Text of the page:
Friday, March 16, 2007

Latest Word from the Vatican on the Eucharist

The Vatican just came out with a new document on the Eucharist, Sacramentum Caritatis. The statement came out after the Synod of Bishops on March 13. Looks wonderful!

Feast of Annuciation to be hijacked for the cause of ordaining women priests

14th Annual dissident fest

I really like the two suggested encyclicals at the end of this piece that the Curt Jester puts up.

Chilling Tale of Planned Parenthood

Why is You Crying? You Ain't Pregnant!

This from Dawn Eden's blog. Thanks to Curt Jester for the story.

Wednesday, March 14, 2007

Rebuttal to Emily Byers's Column on Why Women Can't Be President

In discussing the fallout from Emily’s column, one person told me that I didn’t fully understand the commotion because I was a man. Because I’m not a woman, I didn’t comprehend how personal the column was. However, I do have some claim to be personally touched and so I must continue, but I will explain this claim.

I grew up in a single-parent household. My mother raised me from when I was 4 and a half and my sister from when she was 1. My mother is a very strong woman. She managed to raise two incredibly young children by herself. If being suddenly widowed with two small children is not a crisis, then I don’t know what is.

So when Emily wrote in her column about how women couldn’t handle crises, the image of my mother came to my mind. Perhaps this isn’t as personal as an attack on one’s own sexuality, but the bond between mother and son is one of the strongest known to mankind. So in a sense, the column was personal to me too. I wasn’t very angry about it as I certainly don’t think that Emily meant to slight my mother. Also, I wasn’t too upset as I can see the value in much of Emily’s argument and I see much we agree upon. It is mainly in her conclusion stated in the headline that we disagree.

My position is that Emily in her column took the application too far. While men may naturally make better leaders than women, to say that it is impossible for a woman to lead is to take it too far.

I’m a big fan of the popular writers like Lewis and Sheen, so I’m going to make an analogy to try to demonstrate the principle I’m working off of. Let’s take the example of a single parent family. We would all agree (and I especially) that having a mother and a father is an optimal situation in which to raise children as it demonstrates both sexes so that the children learn justice tempered with mercy and learn how to properly relate to members of both sexes from a young age. However, if one of the parents died, the survivor faces a difficult situation. If God does not call them to remarry, then they have to raise their children in a less than optimal state.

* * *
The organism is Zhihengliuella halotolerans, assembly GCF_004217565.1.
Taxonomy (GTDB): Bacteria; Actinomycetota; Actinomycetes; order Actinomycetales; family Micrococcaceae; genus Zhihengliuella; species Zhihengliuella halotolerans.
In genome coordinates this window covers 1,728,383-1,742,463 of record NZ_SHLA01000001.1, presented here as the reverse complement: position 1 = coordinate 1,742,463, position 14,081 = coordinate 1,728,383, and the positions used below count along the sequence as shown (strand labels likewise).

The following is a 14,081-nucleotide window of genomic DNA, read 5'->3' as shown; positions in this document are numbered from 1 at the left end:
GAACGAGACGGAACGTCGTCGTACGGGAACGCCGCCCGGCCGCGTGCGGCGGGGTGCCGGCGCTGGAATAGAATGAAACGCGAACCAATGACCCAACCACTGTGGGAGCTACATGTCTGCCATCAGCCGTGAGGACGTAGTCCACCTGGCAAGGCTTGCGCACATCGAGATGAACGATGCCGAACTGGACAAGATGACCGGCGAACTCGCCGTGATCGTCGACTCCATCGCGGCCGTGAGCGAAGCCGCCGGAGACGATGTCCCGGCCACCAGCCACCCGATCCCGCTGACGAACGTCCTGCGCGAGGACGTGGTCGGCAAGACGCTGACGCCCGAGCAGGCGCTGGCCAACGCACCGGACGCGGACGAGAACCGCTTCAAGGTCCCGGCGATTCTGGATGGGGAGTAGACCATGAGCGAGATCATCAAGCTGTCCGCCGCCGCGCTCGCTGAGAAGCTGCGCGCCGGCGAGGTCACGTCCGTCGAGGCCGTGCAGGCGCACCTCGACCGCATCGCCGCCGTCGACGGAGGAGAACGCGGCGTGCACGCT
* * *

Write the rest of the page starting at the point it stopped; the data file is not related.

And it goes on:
Does this mean that a person cannot raise a child in a single parent family? Would the survivor be forced to marry again quickly? If the survivor doesn’t remarry, should the children be taken from the parent and moved into a family in which there are two spouses? While we agree that a mother and father are best, looking from those choices we would say that no, the parent is not obligated to remarry and can raise the children on his or her own.

This demonstrates that optimal situations are not necessary situations. While having two parents is best, it is not required (let me make sure I clarify here that single parenting is different from gay parenting, which skews the traits of the sexes in the children). In the same way, while men may make better leaders than women, it is not necessary that men always rule.

Why then does Emily believe that women are incapable of the presidency? The crux of her argument is that women would be less able to lead in a crisis because they are too emotional. She points to the example of Gov. Blanco. First, I think she makes an assumption here, namely that being logical and just in a crisis is always the best way to handle a crisis. While this might be true in most cases, it is not true in all. In Katrina for example both care and logic were required: Logic to restore the traditionally male notion of order to the city of New Orleans and care and compassion to deal with the evacuees. A logician dealing with evacuees might turn them away, rightfully arguing that the evacuees cause an inconvenience at best and severe problems at worst. Considering what’s happened in Houston since the storm, we really couldn’t blame them for keeping the gyms locked up. So we can see that a sense of compassion is necessary for leaders in some situations.

My second response to this is based off of a quote by Bishop Fulton J. Sheen in World’s First Love:

Which stands up better in a crisis: man or woman? One can discuss this in a series of historical crises, but without arriving at any decision. The best way to arrive at a conclusion is to go to the greatest crisis the world ever faced, namely, the Crucifixion of Our Divine Lord. When we come to this great drama of Calvary, there is one fact that stands out very clearly: men failed...In contrast, there is not a single instance of a woman's failing Jesus. At the trial, the only voice that is raised in His defense is the voice of a woman....This is the greatest crisis this earth ever staged, and women did not fail. May not this be the key to the crisis of our hour? Men have been ruling the world, and the world is lapsing.

While standing at the Cross might be a different thing from leading a country, I think at least we can see the point. If one believes Sheen’s argument, then women might actually be better than men in handling crises. Now, this argument can be critiqued on the basis of the actions of John the Beloved, but still the implication that more women succeeded than men in the crisis of Calvary is very significant to the discussion. So while Blanco might have failed, Mary did not. I would take Mary to be the more substantial indicator of the potential of femininity.